The last and, it must be said, one of the most admirable efforts of the collective genius of the race, it is through an apparent reversal of the habitual laws that it appears in this time of rising individualism, which still possesses, however, an impeccable workmanly tradition, and, within a political and moral philosophy held in common, makes its general effort in common. The art of building is the least sensual, the most intellectual, of all. Geometry and logic are profoundly cultivated; the style of ornament is pushed to its most extreme limits of refinement and research; taste is sure; luxury is fervent. Everything needed for the palace, the princely mansion, the pavilion, and the château is here: the last French architecture—by its impeccable measure, its discreet rhythm, its musical proportions, its nervous structure, at once slender and firm, under ornamentation the least apparent and the rarest, with its admirable decision to suppress decorative overloading of the big rooms, and to preserve for them great empty places, spacious as the intelligence, with tall, clear mirrors which raise them and broaden them again—is the essential art of this time. But it will come to an end, almost suddenly, and will make way, with all the accessories which accompany it, for a sentimental form of construction, still logically conceived, which will combat its first principle and entirely ruin it.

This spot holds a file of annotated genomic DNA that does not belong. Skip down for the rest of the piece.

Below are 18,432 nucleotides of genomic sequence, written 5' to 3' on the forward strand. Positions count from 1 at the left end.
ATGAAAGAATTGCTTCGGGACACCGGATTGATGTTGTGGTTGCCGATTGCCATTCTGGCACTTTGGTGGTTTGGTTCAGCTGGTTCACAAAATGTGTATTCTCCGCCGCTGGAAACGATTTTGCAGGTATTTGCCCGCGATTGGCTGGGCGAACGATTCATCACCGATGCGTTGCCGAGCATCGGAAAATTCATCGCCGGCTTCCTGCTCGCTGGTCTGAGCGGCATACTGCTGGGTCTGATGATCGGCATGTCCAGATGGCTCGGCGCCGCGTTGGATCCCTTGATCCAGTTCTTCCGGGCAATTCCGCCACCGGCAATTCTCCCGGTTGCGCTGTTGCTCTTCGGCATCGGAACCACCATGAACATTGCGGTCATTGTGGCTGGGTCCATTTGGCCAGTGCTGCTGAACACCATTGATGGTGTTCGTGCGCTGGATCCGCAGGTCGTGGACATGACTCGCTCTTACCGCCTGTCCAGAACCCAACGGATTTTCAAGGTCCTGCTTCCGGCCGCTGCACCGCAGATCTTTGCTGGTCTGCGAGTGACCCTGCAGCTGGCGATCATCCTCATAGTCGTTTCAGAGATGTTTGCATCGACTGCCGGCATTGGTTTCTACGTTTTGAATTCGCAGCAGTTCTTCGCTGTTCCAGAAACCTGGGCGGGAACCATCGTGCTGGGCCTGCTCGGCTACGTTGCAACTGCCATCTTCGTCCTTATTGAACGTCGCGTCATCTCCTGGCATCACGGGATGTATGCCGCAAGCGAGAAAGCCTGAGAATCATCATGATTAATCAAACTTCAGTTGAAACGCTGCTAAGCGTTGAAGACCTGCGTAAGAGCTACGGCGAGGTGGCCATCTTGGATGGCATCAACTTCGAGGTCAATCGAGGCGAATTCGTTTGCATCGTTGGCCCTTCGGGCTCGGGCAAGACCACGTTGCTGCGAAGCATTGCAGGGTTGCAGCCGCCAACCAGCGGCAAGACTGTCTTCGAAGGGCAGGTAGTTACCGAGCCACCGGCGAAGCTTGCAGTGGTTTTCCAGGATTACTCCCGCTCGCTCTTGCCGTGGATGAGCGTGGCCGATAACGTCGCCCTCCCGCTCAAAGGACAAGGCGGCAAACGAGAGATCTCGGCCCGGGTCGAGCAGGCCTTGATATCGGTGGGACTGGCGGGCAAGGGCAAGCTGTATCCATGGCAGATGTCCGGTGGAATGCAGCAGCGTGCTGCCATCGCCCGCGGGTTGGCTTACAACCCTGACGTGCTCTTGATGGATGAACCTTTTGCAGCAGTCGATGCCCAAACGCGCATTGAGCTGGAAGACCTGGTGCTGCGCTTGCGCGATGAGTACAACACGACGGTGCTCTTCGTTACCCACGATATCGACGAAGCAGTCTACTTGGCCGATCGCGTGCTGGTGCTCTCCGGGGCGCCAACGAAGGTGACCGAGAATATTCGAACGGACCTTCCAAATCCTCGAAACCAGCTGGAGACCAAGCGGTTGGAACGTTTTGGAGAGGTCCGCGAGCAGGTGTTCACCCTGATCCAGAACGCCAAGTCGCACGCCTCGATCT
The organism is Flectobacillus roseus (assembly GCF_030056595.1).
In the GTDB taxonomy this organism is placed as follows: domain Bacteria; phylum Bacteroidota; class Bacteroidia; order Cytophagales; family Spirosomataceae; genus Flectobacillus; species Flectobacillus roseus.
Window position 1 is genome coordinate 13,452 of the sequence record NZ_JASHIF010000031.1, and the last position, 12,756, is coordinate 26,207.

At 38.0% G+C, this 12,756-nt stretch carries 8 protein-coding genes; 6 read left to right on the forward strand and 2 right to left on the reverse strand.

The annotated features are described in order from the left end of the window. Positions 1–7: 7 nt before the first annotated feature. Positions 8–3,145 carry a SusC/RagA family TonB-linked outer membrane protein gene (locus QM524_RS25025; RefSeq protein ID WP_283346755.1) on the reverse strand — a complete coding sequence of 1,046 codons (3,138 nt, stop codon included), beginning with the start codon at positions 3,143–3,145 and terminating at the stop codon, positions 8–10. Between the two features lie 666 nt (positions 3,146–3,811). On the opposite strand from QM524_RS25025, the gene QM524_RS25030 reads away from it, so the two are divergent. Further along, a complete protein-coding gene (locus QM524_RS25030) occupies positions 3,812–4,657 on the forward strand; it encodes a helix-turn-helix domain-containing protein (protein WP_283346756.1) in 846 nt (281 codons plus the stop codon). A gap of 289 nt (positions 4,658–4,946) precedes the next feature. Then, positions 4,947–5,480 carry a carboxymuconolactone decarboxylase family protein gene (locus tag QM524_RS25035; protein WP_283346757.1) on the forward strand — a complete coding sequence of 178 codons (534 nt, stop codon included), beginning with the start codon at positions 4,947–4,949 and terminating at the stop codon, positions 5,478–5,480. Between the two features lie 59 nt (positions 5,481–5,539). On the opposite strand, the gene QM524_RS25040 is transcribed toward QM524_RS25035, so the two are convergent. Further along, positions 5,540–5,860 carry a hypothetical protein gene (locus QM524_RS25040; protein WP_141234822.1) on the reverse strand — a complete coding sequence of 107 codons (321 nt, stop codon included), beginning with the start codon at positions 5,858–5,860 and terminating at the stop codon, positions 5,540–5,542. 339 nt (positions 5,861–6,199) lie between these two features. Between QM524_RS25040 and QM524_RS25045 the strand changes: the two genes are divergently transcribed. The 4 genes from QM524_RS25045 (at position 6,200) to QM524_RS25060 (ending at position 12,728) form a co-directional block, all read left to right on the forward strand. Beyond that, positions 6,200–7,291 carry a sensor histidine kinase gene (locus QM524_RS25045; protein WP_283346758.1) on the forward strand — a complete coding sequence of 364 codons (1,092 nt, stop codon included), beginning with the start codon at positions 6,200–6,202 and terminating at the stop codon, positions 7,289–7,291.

At bottom, this is the end of a great aristocracy and the essay at the establishment of another. It was in vain for the one that was dying to deify Voltaire during his lifetime. If it was he who gave its meaning and value to its dissolution; it was also he who killed it, by breaking all the idols which guarded it from dissolution. The impartiality of Houdon penetrated the destroyer seated on the ruins, with his shriveled hands and his infernal laughter, as well as it comprehended the generosity or the obstinacy of the builders—Diderot, welcoming everything and making a confidant of life which flows forward and backward, and passes away, and constitutes itself anew; Rousseau testing all his materials with a suspicious and stubborn attention; and Buffon, with his powerful, round face which tells us of the germination of the myths of the future. The tender women of Trianon and of Versailles will do no more than follow a fashion, or else arrive, too late, at the sentiment of liberation. The palaces crumble, and the work of the artificial cottages does not sufficiently roughen the hands. The elements for the restoration of souls are in those blackest and most swarming quarters which behold the heaping up and the toiling of the men and women of Paris.